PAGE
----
|Tongues. That's what wins in the game of evolution.|
Both Parker and Skye have some resource guarding around other dogs. For Parker, this stems from a puppyhood competing for his food with other dogs. Now, he hides in his crate when he has a bone or other goodie and will growl if another dog tries to take it. It is a long time habit that used to apply to people as well, but the human element has been addressed through training.
Skye's possessive behavior only appeared when Sinatra came to live with us. While I focused on teaching Sinatra to share his toys and treats, Skye picked up on his hostility and returned it in kind. Now, when new dogs are at the house she is quick to growl and grumble when her space is invaded or her bone is involved.
Neither Parker nor Skye have gone as far as snapping, but they are quick to give a vocal warning. When pushed, they opt to avoid the other dog rather than seek confrontation.
|But if I wanted, I could take you.|
The first thing I need to do, both as an owner and a trainer, is decide where to draw the line. To be honest, I'm comfortable with the vocal warnings my dogs give. They are not excessive and they teach the dogs that stay with us what is acceptable behavior. Feel free to disagree and teach your dogs accordingly.
Regardless- the goal is to change your dog's mind. Not to trick/coerce/force them into accepting dogs near them when they have a goodie, but for them to anticipate dogs as a cue for good things.
|This photo has no purpose, other than to show off Skye's bod.|
In an earlier post I talked about using the trade-up game. This method is great when your dog is slightly possessive with people around their resources. Unless you can teach one dog to trade with the other, this method may not work so well. But the idea is the same:
The presence of the dog/hand/child is the cue for good things to happen. For example:
Fifi turns into a snarling maniac whenever Bobo comes in the room while she's eating. If Bobo gets too close, Fifi will lash out, snapping and biting before returning to the food bowl.
First- manage the situation. Don't let your dogs work it out for themselves- Fifi is willing to defend her food to the point of hurting Bobo. Unless you are actively training with them, they should eat in separate areas. Bones or other valuable items should only be available when they are apart, and should be picked up when they are together.
This also goes for guarding outside of the home. Your pup loves other dogs until they get near his ball? Leave the ball at home. Fido isn't going to pine away if his ball isn't at the dog park, and you won't need to apologize when he goes after another dog. Can't bring treats on play dates? Find other ways to reward your dog's good behavior. You can't expect strangers to help you train your dog safely, so keep the training controlled. Once you've done some hefty legwork, begin transferring what Fido has learned into everyday situations.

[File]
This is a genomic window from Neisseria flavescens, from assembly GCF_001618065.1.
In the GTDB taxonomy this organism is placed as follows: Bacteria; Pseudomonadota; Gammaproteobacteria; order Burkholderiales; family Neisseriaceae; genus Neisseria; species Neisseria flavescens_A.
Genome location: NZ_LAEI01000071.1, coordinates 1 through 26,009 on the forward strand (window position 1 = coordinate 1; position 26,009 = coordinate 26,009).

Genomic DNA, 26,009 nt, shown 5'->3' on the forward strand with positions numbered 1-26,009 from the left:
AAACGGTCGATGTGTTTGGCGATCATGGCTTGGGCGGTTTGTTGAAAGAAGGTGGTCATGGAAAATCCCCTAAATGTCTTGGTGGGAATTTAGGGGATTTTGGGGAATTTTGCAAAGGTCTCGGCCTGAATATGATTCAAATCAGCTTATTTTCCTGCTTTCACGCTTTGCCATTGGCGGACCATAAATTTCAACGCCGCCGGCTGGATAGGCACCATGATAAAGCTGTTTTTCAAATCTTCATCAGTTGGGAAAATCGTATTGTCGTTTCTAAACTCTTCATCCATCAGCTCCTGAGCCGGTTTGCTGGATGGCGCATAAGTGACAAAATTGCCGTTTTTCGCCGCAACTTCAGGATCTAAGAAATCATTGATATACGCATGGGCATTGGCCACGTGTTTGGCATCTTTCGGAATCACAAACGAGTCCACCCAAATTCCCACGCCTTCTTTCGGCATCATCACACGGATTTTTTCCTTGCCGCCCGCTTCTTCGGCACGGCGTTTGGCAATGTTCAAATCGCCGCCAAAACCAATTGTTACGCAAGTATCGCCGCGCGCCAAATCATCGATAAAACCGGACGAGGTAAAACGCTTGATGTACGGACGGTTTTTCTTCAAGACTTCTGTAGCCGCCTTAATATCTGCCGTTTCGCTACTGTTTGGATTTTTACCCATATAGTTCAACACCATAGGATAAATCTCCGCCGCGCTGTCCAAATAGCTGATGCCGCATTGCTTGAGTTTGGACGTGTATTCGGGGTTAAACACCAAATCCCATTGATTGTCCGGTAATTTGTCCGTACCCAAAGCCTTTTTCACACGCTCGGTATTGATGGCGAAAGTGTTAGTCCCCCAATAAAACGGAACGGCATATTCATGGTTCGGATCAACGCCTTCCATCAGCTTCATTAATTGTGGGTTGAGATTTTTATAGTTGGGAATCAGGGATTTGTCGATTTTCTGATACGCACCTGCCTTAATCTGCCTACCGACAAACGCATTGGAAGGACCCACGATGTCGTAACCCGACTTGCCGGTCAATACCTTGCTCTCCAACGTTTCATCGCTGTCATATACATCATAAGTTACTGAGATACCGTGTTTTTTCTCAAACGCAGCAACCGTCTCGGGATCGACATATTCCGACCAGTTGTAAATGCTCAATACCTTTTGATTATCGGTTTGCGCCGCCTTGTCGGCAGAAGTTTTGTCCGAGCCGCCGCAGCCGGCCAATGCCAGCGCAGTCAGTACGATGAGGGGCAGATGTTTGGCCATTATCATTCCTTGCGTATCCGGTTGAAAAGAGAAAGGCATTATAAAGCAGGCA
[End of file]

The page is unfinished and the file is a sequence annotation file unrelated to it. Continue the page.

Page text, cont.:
Next- start working the magic! Select a type of treat that your dog goes nuts for and put them aside. These treats should never appear unless you are practicing with the other dog. Remember it needs to be special. This is not dry-biscuit and kibble training. I'm talking string cheese, liver treats,
Generally the process is easier if you have a second person. Many of the dogs who are on the receiving end of possessive aggression will anticipate their pal's behavior. It is important that Bobo learns a new way of thinking as well as Fifi- otherwise the pattern of behavior may not change. In a pinch you can use leashes to attach both dogs to something solid and move between them both, spending the bulk of your time on the Fifi end of the room.
If one person is attached to Fifi and one to Bobo, you can move at a faster pace. Place a bowl of boring food in front of Fifi at the same time Bobo enters the room. If Fifi reacts immediately, just wait, keeping Bobo at a maximum distance. The instant Fifi takes it down a notch, drop a treat in her bowl. For each 10-15 seconds that goes by without a reaction, drop another treat for Fifi.
Bobo's handler should be using treats to keep Bobo busy- practice his basic commands, teach him a trick, etc. Keep Bobo relaxed and keep him from staring at Fifi- this could spark a confrontation.
|Pit bull shadow- aka Skye is a fatty on the inside|
Just like with other guarding issues, you don't want to move too fast. Keep pairing good things with the other dog at a comfortable distance. After several sessions of this, begin moving Bobo closer and walking him around Fifi. Let me be clear- don't circle Fifi like a creeper. That would not be helpful.
Begin to slow down with the treats. You want to see Fifi thinking at this point. Many dogs will look at the other dog, then look at you like "hello? I'm tolerating Bobo- where's my goodness?"
When you see that light bulb go off, make a big deal about it! The connection between Bobo and good things is being established.
Remember, you know your dog best. Don't get lazy and risk a backslide, but don't feel like you can never move beyond step 1. When training is going against instinct it can feel impossible, but dogs are wonderfully malleable when it comes to their behavior.
The best resource I can recommend if you want a more in-depth instructional is Jean Donaldson's book Mine! A Practical Guide to Resource Guarding